|Andrew C. Miller, MD||State University of New York Downstate Medical Center and Kings County Hospital Center, Brooklyn, NY
University of Pittsburgh Medical Center, Pittsburgh, PA
National Institutes of Health, Bethesda, MD
|Diane Scheer, MD||University of Pittsburgh Medical Center, Pittsburgh, PA|
|Mark Silverberg, MD||National Institutes of Health, Bethesda, MD|
A 38-year-old woman with insulin-dependent diabetes reported four-days of flank pain, dysuria, polyuria and urinary urgency. Vital signs included blood pressure 113/70mmHg, heart rate 135/min, respiratory rate 24/min, and temperature 102.5°F. Exam revealed right cerebral vascular accident and suprapubic tenderness without guarding or rebound. Significant laboratory evaluations included a leukocyte count of 19.5×10−3/microlitre with 46% bands and toxic granulations. Hematocrit measured 30.9g/dL and platelets were 92×10−3/microlitre. Serum chemistries were significant for blood urea nitrogen 103mg/dL, creatinine 3.9mg/dL and lactate 7.8mmol/L. Urinalysis was nitrite positive, leukocyte esterase moderate, 8–12 leukocytes/hpf, and moderate bacteria. Urine and blood cultures were positive for pan-sensitive Escherichia coli. A non-contrast computed tomography (CT) abdomen image is depicted (Figure 1 and and2).2). The patient was treated with IV crystalloid, piperacillin/tazobactam and gentamycin, underwent percutaneous drainage, and was admitted to the intensive care unit where she suffered a prolonged course but survived to hospital discharge.
The patient has emphysematous pyelonephritis (EPN) with pneumo-vena cava. EPN is a life-threatening, necrotizing infection of the renal parenchyma, collecting system, or perinephric tissue by gas-forming uropathogens (eg. E. coli, Klebsiella, Proteus).1 Risk factors include diabetes (>90% of patients), female gender, immunosuppression, renal disease or genitourinary obstruction.1Symptoms include fever, flank/back pain, dysuria, nausea/vomiting, renal failure or hyperglycemia. Disturbed consciousness, thrombocytopenia and sepsis are associated with increased mortality.1,2CT is the preferred imaging modality. Class I contains gas within the collecting system.1,2 Class II contains intraparechymal gas.1,2 In class IIIa, gas or abscess extends into the perinephric space, and in IIIb into the pararenal space. Class IV signifies bilateral or solitary kidney involvement.1,2Treat EPN with aggressive fluid resuscitation, broad-spectrum antibiotics targeting gram-negative bacteria, glycemic control and electrolyte maintenance. Additionally, treat class I or II disease with percutaneous drainage and class III and IV disease with percutaneous catheter placement. Nephrectomy is reserved for severe or refractory cases.1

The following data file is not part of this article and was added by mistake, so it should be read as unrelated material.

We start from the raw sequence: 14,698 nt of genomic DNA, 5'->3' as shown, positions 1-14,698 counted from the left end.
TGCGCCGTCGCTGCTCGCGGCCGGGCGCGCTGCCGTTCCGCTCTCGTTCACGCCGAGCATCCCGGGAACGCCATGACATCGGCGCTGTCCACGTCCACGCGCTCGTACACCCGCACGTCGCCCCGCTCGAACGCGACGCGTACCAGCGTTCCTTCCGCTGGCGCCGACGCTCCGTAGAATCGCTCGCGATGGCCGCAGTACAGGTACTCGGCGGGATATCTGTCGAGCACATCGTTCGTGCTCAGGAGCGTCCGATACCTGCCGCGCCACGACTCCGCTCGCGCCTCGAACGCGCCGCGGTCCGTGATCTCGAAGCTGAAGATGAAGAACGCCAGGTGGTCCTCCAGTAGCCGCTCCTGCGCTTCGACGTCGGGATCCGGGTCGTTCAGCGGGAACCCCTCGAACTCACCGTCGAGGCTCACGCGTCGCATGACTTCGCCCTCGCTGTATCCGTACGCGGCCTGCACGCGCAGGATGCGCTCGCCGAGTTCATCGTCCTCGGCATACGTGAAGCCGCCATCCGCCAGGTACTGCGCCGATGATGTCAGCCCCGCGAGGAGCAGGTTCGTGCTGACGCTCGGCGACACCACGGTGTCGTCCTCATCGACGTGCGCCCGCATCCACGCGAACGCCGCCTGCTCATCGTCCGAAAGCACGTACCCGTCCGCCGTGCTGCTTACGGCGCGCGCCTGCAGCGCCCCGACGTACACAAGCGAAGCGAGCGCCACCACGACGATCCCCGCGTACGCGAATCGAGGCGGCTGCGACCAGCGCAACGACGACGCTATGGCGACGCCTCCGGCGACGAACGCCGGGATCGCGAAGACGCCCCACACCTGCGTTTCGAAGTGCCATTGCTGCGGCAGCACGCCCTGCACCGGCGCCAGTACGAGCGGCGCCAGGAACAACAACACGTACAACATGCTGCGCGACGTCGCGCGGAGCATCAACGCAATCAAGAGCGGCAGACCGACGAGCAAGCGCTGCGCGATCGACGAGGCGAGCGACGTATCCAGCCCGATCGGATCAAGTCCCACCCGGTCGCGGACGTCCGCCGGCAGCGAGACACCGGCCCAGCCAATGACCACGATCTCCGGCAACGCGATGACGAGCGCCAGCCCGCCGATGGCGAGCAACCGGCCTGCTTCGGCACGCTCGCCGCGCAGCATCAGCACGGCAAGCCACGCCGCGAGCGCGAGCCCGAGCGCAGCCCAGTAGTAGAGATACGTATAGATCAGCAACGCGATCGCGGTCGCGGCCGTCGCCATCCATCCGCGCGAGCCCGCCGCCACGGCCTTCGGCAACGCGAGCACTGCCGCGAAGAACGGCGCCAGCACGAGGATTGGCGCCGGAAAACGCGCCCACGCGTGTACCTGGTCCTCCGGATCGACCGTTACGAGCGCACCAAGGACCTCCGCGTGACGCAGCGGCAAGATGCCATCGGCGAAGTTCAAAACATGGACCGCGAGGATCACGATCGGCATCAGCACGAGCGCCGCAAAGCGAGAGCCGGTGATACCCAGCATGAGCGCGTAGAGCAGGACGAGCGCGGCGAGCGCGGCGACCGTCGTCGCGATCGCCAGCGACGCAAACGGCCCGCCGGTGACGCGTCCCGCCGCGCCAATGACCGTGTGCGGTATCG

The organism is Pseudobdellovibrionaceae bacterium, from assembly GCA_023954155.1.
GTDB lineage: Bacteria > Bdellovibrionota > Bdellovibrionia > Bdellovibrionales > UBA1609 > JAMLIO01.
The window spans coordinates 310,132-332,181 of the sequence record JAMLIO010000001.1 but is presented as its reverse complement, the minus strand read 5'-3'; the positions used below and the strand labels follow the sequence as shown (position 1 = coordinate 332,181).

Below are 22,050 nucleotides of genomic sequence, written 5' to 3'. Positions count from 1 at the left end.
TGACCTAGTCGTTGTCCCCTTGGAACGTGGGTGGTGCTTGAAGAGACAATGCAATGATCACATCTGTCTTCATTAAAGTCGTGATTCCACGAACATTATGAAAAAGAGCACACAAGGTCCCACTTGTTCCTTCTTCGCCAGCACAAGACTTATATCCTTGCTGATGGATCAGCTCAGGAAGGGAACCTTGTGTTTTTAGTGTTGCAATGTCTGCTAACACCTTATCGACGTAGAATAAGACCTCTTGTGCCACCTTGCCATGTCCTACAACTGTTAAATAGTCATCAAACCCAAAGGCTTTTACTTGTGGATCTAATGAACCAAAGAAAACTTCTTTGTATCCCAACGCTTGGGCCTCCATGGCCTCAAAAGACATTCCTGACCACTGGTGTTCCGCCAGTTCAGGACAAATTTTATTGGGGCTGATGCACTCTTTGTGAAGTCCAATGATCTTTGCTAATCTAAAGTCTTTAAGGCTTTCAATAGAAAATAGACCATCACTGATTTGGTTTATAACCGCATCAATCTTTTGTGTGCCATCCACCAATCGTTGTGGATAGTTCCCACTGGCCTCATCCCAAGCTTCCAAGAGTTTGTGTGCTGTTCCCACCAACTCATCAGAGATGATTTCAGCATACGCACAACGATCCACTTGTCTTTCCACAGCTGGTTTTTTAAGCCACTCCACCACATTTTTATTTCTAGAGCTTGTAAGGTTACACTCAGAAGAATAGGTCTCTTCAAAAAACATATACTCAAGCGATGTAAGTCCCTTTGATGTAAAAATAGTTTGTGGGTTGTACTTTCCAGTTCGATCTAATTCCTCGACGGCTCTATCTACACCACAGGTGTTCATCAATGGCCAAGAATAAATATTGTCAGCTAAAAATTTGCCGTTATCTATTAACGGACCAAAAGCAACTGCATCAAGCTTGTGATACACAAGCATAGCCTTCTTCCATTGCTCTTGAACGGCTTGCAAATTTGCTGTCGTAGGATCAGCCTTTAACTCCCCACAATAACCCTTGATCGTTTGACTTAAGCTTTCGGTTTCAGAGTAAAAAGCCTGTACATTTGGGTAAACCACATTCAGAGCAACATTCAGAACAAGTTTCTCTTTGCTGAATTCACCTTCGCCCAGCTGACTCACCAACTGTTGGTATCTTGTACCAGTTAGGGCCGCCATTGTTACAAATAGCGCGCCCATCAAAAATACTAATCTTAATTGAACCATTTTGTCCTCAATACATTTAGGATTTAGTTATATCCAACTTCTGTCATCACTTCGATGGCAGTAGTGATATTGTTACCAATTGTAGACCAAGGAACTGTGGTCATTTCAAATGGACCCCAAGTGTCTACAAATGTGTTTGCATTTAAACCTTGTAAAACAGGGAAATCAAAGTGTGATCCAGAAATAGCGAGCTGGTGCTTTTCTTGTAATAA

Supervising Section Editor: Sean Henderson, MD
Submission history: Submitted March 22, 2010; Revision Received May 18, 2010; Accepted May 24, 2010
Full text available through open access at http://escholarship.org/uc/uciem_westjem
Address for Correspondence: Andrew C Miller MD. Division of Pulmonary, Allergy, & Critical Care Medicine. NW 628 MUH. 3459 Fifth Ave. Pittsburgh, PA. 15213
Conflicts of Interest: By the WestJEM article submission agreement, all authors are required to disclose all affiliations, funding sources, and financial or management relationships that could be perceived as potential sources of bias. The authors disclosed none.
1. Pontin AR, Barnes RD. Current management of emphysematous pyelonephritis. Nat Rev Urol.2009 May;6(5):272–9. [PubMed]
2. Huang JJ, Tseng CC. Emphysematous pyelonephritis: clinicoradiological classification, management, prognosis, and pathogenesis. Arch Inter Med. 2000;160:797–805.